Book Review: How to Find Love in a Bookshop by Veronica Henry
“After all, a town without a bookshop was a town without a heart.”
I love books about the reading life, books, and bookstores. Books like these are like love letters to readers, and I am always here for it. How to Find Love in a Bookshop by Veronica Henry is the latest one I’ve picked up about a bookstore. I grabbed a copy when I visited Sundog Books in Seaside, Florida last week. (If you have a chance to go to the Florida Gulf Coast, you have to go to Sundog. It is truly the most amazing bookstore.) How to Find Love in a Bookshop is about Nightingale Books in Peasebrook, England, just outside of Oxford. Julius Nightingale opened up the bookstore in the early 1980s with his infant daughter Emilia. When Julius dies thirty-some years later, Emilia moves back home to take over the store. When the store’s financials are revealed to be much worse than Emilia originally thought, she must decide whether she should sell to a developer or keep the shop open. The residents of Peasebrook all try to convince Emilia to keep Nightingale Books open.
My favorite Peasebrook residents were Thomasina and Dillon. They are both shy and more reserved, but both feel things deeply. Dillon is the head gardener at Peasebrook Manor and is very loyal to Sarah Basildon and in love with Sarah’s daughter Alice. He never frequents Nightingale Books, but through Alice, he finds himself intrigued by the book Riders by Jilly Cooper. I had never heard of this book, but it sounds super interesting. Thomasina used to come in every week and buy a cookbook from Julius, and now that Emilia is running the store, Thomasina finds herself hired to cater some of the shop’s events. Thomasina has never had a boyfriend or a date, but through Nightingale Books, she strikes up a tentative friendship with Jem, the cheese man. He recommends Anthony Bourdain to her, which was a little bittersweet now after his death.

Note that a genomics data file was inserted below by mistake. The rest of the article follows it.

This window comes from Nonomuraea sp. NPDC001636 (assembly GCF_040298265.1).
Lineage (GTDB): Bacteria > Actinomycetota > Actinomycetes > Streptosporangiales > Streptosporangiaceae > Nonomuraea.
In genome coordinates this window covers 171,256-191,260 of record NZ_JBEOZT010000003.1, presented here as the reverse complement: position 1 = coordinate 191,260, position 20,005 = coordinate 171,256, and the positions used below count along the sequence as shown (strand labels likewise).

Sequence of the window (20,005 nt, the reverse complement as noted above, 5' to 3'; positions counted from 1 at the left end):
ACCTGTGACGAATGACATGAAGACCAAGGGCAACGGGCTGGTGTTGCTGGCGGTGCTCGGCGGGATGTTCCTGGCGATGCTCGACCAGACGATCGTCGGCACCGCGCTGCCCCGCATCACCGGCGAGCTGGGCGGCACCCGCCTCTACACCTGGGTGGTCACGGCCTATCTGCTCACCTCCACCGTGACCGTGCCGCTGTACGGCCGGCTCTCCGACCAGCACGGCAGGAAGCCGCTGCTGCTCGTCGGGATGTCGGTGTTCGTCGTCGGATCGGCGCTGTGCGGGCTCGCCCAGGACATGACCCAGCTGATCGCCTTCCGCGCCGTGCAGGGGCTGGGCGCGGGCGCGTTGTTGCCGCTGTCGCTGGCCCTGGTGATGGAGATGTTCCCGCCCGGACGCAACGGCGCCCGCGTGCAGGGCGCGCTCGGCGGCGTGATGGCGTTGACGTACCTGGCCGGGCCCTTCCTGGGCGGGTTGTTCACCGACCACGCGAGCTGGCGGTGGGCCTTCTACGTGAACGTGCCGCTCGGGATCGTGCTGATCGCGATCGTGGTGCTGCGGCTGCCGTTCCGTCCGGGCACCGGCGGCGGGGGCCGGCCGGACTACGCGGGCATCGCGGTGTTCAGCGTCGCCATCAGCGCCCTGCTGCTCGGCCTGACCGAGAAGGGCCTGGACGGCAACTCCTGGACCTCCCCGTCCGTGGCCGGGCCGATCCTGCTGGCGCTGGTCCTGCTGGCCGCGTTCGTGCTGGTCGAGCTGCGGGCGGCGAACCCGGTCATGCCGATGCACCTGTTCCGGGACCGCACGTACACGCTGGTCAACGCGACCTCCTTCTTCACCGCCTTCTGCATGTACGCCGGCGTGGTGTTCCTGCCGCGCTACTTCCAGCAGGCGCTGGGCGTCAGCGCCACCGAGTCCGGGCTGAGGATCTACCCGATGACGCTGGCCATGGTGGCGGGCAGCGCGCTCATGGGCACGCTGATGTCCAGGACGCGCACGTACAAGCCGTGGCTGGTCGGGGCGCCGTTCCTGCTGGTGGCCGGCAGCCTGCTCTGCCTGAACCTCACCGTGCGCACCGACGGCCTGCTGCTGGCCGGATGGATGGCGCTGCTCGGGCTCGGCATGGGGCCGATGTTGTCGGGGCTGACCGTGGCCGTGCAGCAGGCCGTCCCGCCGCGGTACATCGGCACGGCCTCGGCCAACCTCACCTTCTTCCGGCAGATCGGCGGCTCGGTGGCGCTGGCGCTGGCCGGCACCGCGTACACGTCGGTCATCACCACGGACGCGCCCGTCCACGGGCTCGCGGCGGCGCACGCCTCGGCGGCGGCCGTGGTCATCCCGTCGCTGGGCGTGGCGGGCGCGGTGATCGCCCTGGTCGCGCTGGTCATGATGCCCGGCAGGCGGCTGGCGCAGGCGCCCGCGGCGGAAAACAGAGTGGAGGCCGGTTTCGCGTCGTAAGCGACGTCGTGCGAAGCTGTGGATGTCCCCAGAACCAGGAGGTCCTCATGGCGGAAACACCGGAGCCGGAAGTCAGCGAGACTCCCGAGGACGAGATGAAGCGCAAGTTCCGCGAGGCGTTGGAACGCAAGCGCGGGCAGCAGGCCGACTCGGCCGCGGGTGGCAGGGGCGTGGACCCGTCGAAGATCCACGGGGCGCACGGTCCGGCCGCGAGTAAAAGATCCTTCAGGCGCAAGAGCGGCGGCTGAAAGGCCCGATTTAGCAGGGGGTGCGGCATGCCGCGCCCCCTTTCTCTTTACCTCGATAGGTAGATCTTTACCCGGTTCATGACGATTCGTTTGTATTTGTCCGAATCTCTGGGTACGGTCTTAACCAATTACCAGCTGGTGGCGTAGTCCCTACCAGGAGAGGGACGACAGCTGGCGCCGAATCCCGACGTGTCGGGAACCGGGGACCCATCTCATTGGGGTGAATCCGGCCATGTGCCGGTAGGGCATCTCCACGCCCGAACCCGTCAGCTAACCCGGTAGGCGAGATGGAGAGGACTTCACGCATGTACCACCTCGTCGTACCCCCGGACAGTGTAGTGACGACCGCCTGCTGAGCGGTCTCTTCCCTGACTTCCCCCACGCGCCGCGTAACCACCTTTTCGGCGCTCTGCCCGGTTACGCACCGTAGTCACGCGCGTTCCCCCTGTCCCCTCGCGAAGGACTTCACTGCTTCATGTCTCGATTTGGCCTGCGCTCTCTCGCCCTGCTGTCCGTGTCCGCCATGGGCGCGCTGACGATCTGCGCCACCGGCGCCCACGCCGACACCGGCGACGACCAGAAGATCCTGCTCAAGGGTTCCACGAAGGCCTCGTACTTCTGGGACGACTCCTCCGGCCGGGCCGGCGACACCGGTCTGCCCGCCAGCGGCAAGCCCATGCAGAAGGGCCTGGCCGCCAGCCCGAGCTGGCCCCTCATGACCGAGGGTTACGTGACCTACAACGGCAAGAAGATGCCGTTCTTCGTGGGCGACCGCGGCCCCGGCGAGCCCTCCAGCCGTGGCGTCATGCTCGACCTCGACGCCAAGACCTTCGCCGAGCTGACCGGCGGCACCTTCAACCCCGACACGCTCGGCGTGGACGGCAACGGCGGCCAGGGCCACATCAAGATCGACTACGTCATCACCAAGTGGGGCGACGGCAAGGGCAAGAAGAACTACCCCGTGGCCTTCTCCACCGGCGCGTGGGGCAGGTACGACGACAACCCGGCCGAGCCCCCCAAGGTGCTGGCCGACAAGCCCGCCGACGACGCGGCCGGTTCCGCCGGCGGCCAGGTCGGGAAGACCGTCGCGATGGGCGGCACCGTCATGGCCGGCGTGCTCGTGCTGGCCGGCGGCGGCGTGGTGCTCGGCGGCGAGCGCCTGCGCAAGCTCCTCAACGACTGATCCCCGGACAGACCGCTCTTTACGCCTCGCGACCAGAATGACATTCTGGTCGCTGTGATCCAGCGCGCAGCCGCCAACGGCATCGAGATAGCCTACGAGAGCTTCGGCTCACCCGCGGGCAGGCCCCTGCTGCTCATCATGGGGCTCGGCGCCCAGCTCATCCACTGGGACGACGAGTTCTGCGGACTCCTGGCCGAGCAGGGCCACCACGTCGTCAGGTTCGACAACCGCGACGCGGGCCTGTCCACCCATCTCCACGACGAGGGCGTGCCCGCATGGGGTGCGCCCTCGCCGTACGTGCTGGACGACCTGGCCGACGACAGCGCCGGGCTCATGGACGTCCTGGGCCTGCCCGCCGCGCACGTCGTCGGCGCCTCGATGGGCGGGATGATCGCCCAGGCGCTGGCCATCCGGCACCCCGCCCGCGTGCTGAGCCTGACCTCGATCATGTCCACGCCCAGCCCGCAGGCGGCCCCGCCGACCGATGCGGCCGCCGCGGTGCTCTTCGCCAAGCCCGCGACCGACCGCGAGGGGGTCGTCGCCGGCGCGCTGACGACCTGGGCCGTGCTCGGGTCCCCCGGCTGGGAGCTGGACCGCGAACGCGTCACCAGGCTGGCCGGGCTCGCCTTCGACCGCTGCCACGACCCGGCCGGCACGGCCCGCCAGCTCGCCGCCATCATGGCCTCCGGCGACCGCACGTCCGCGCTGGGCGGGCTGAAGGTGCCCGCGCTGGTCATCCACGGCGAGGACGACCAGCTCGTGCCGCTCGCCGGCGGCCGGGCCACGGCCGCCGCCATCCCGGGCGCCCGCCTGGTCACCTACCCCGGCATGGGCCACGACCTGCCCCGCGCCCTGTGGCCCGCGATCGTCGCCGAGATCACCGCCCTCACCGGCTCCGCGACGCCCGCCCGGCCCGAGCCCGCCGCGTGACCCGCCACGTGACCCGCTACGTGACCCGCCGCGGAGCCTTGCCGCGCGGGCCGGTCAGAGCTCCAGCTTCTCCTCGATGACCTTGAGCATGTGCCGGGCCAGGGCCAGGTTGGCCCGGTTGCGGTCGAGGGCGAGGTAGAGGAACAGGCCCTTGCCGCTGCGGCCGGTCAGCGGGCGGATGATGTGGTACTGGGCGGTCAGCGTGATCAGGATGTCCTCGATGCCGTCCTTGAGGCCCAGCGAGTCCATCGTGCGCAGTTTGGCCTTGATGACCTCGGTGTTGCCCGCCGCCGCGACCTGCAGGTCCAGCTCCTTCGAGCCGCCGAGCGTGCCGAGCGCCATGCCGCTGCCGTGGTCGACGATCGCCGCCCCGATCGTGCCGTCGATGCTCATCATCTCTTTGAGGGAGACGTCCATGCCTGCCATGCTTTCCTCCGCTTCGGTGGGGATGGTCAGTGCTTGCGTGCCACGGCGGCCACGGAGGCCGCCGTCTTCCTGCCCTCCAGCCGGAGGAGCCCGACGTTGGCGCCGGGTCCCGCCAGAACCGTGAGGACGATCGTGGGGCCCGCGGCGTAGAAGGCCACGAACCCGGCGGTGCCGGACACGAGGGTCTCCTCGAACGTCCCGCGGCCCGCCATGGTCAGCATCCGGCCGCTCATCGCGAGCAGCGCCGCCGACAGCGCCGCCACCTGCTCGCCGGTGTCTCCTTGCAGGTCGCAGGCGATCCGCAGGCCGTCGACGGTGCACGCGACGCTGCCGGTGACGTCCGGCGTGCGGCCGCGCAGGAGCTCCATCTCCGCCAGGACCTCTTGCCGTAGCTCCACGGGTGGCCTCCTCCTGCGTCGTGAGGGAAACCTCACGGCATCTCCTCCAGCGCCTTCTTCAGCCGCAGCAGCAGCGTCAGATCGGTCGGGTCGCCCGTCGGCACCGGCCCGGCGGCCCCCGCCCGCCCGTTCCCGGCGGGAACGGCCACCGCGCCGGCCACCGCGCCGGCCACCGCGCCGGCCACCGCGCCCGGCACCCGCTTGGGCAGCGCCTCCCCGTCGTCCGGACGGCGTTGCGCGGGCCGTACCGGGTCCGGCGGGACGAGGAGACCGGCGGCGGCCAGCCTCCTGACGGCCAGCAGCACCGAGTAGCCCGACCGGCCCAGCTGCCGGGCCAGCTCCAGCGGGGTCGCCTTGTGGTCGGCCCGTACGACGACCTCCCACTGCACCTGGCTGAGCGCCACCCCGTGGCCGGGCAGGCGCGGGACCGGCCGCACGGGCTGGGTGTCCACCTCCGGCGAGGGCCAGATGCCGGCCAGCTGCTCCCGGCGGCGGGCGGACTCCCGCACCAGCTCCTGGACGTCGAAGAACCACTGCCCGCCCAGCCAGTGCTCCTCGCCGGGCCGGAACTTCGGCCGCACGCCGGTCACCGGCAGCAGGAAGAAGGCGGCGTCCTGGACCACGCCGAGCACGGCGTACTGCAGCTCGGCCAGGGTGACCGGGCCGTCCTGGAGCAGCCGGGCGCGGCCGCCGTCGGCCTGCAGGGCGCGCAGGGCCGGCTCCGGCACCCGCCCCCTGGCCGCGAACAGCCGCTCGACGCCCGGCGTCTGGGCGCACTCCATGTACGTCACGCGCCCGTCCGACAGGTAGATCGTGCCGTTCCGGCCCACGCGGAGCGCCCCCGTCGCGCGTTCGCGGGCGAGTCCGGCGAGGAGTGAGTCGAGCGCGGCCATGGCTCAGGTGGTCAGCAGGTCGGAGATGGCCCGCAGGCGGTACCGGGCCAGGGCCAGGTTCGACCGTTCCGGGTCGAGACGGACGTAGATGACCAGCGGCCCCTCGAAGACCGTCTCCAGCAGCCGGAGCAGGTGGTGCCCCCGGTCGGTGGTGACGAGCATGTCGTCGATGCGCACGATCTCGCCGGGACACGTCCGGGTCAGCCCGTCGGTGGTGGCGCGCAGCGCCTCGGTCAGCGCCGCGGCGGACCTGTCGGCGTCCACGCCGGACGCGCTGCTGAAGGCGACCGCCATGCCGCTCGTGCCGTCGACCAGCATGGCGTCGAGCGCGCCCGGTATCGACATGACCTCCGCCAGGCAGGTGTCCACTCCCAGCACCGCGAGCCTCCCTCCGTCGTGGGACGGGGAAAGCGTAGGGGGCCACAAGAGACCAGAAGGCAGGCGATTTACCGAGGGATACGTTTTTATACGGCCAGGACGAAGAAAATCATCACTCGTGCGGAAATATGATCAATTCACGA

Emilia’s storyline was lovely. She grew up surrounded by books and music with her utterly charming dad Julius, but she spent the last few years travelling around the world and teaching ESL in Hong Kong. When she decides to come home, she has to figure out how to run the store, while also grieving her father. Julius was a member of a string quartet and was very good friends with Marlowe, who is a few years older than Emilia. In the months that follow Julius’ death, Marlowe encourages Emilia to play the cello again to help her cope. She even joins the quartet. I absolutely adored Marlowe; he understood Emilia’s pain, but also was able to help her find something she was passionate about.
There were so many other wonderful characters, but I think the main and best character was Nightingale Books itself. The descriptions make it sound like the loveliest place in the world. It was cozy and magical, and that is the ideal feeling for a bookstore. Even when Emilia and her new friend Bea decide to redecorate, both are committed to keeping the character of the store very much alive, while also maximizing the space and selling other items like small gifts and even tea and cakes. If I could pick my dream place to work, Nightingale Books would be right up there.
If you are looking for a love letter to books and readers, as well as a lovely English village, How to Find Love in a Bookshop is perfect for you. My only wish is that I had read this in the fall, curled up in front of a fire with either tea or wine, but alas, it is 95 degrees and humid in Georgia. Oh well. Maybe I’ll do a reread later in the fall. I give it 4 stars!
What other books about bookstores do you love?